We offer two examples to describe this in context of north and south of Europe, precisely in two NUTS2 regions in England and in Bulgaria. QoG in British subnational regions is not strongly interdependent. Regions in Britain develop relatively independently, but respond to competitive pressure that affects regions outside of Britain in France, Netherlands, and Ireland. This interconnection is reciprocal. Increasing QoG by one standard deviation in ‘East England’ has a relatively modest immediate impact on a wide range of neighbors within and outside Britain. (Figure 1).
Figure 1: Increasing QoG by one standard deviation in ‘East England’ has a relatively modest immediate impact on a wide range of neighbors.
On the contrary, the competition among subnational governments in southern Europe demonstrates higher level of local interdependence (Figure 2).
Figure 2: Increasing QoG by one standard deviation in ‘Yugozapaden’ has a strong immediate impact on a few neighbors.
Meaning the regional impact of changes in QoG in south Europe will be magnified across neighboring regions. Therefore, if regions work together the QoG would be considerably higher just by competitive pressure. These effects will further expand to other competitive regions across south Europe. The high levels of interdependence in good governance in south Europe suggests that there are possible virtuous cycles, but also vicious ones. European Union policies to stimulate good governance practice in subnational regions should consider the potentially exacerbated effects, particularly in the south.
Antonio Bubbico is an Environmental Economist Consultant at the Agricultural Development Economics Division of the FAO. He has been a Research Fellow at University of Padua and a Postdoctoral research fellow at the University College Dublin. He got a Ph.D. (graduated in July 2014) in Agrifood Economics and Statistics at the University of Bologna with the title of Doctor Europaeus. He got a Master in Local Economic Development at London School of Economics. His research interests focus on environmental economics, climate change adaptation and mitigation, economic modelling, social capital, local economic development, GIS, spatial econometrics, big data and machine learning.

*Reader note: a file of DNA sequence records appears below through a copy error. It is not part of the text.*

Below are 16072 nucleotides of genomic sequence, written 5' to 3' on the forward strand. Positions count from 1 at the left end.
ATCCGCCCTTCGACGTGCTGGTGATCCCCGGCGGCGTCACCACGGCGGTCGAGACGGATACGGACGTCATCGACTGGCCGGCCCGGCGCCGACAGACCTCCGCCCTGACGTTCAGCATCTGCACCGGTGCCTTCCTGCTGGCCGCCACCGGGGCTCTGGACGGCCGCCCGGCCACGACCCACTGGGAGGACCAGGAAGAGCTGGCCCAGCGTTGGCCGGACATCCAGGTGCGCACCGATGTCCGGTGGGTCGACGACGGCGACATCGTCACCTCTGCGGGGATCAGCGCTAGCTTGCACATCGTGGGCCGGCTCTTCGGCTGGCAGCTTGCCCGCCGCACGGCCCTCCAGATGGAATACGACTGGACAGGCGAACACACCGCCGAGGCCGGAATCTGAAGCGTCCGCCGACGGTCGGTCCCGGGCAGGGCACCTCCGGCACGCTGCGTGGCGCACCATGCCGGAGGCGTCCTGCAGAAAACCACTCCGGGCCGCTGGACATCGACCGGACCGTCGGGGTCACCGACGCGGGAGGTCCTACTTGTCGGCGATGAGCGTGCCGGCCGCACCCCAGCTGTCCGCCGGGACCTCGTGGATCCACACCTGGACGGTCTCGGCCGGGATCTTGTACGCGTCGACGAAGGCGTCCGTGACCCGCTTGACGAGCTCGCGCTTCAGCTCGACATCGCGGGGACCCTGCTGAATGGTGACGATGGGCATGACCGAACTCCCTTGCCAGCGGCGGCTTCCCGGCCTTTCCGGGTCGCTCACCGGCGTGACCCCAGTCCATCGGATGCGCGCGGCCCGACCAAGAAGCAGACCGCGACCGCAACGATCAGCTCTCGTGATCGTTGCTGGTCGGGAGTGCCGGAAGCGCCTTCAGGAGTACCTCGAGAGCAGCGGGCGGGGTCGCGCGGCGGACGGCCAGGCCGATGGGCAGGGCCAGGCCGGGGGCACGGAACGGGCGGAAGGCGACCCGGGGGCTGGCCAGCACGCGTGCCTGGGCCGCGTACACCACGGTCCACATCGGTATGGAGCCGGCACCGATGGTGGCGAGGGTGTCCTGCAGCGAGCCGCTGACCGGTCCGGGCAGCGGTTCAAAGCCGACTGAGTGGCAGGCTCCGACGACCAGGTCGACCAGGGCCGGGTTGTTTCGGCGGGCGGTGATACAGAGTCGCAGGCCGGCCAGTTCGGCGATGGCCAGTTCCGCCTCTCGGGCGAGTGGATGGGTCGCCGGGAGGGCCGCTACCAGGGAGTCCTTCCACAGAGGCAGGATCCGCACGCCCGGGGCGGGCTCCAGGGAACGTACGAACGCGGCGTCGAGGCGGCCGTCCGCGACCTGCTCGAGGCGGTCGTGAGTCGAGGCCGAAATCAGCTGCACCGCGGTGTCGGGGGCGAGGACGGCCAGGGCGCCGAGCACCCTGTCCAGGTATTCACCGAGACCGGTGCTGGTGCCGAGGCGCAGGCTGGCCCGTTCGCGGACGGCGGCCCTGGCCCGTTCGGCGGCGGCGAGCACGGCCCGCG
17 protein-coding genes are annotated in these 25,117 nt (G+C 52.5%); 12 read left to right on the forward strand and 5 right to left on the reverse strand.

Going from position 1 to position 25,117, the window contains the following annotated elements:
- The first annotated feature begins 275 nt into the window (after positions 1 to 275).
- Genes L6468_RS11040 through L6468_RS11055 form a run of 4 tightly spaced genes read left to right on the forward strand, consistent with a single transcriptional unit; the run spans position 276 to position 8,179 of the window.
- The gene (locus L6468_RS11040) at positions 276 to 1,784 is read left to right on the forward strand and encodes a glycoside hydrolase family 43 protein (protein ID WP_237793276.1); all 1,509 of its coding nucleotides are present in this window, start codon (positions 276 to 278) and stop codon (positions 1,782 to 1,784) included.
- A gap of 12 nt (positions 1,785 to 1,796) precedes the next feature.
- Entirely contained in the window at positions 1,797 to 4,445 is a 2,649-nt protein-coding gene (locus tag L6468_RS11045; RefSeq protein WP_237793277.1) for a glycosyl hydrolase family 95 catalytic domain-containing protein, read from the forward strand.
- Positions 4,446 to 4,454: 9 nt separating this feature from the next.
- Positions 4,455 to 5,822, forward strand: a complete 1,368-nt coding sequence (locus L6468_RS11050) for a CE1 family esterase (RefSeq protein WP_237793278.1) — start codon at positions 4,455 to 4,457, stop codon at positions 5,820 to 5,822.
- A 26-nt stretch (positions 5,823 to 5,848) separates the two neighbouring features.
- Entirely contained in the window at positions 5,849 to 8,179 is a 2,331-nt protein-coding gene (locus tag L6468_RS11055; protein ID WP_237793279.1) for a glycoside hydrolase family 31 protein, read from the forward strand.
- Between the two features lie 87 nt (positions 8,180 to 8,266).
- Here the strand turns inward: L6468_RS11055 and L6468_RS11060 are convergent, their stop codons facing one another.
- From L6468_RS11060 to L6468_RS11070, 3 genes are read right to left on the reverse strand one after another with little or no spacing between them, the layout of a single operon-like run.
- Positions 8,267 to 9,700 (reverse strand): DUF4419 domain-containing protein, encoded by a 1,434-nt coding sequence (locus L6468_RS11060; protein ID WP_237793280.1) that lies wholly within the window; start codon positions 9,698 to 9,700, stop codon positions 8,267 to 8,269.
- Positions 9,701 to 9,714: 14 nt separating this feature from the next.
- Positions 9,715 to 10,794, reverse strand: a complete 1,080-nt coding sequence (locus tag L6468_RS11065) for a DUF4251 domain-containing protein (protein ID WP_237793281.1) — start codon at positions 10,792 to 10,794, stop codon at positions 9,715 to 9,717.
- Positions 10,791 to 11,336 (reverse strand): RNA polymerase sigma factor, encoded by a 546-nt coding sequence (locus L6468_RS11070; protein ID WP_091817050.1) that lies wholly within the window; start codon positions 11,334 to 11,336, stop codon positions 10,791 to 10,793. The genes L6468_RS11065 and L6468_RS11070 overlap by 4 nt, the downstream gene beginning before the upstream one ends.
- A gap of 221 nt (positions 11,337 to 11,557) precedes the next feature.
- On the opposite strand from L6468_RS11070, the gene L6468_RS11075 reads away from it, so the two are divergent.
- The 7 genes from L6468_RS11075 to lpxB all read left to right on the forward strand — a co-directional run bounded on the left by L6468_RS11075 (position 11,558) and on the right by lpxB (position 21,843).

Johan (Jos) Elkink is Associate Professor in Research Methods for the Social Sciences at the School of Politics and International Relations of University College Dublin, teaching modules on statistics and research methodology. His research focuses on the application and development of statistical methods to the study of political science. His methodological work concentrates on the estimation of spatial econometric and network models with discrete dependent variables. He further works on the study of political elites in Russia, with a focus on understanding institutionalisation, personalisation, and patronage networks; and voting behaviour, focusing on the impact of political knowledge and uncertainty on voting decisions.
Martin Okolikj is a post-doctoral researcher at KU Leuven, Centre for Citizenship and Democracy, working on the 2019 Belgian Election Study. His primary research interests are in the fields of Political Methodology and Comparative Politics, with a particular focus on Elections, Voting behavior and Quality of Government. His research appears in several international peer-reviewed journals, such as ‘European Journal of Political Research’, ‘Politics and Governance’, and ‘Irish Political Studies’. Martin holds a Ph.D. in Political Science from University College Dublin.